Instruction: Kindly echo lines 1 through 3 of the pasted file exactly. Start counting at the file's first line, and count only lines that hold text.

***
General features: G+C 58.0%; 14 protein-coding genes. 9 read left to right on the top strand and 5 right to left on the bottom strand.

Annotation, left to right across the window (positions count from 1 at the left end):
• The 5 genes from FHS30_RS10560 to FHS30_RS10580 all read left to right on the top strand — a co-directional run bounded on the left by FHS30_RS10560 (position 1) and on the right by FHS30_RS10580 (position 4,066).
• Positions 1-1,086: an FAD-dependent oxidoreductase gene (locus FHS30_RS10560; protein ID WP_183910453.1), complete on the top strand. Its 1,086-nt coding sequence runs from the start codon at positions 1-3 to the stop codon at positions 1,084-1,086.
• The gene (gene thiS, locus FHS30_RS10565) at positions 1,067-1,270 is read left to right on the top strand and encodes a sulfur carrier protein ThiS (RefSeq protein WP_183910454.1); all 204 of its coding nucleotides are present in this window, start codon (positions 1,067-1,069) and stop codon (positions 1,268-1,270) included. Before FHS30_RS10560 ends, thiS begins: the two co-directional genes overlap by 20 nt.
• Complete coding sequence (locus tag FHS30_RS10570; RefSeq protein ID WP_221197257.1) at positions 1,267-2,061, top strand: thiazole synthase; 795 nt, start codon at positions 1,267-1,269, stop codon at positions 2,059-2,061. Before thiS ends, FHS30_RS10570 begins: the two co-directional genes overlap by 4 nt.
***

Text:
General features: G+C 58.0%; 14 protein-coding genes. 9 read left to right on the top strand and 5 right to left on the bottom strand.

Annotation, left to right across the window (positions count from 1 at the left end):
• The 5 genes from FHS30_RS10560 to FHS30_RS10580 all read left to right on the top strand — a co-directional run bounded on the left by FHS30_RS10560 (position 1) and on the right by FHS30_RS10580 (position 4,066).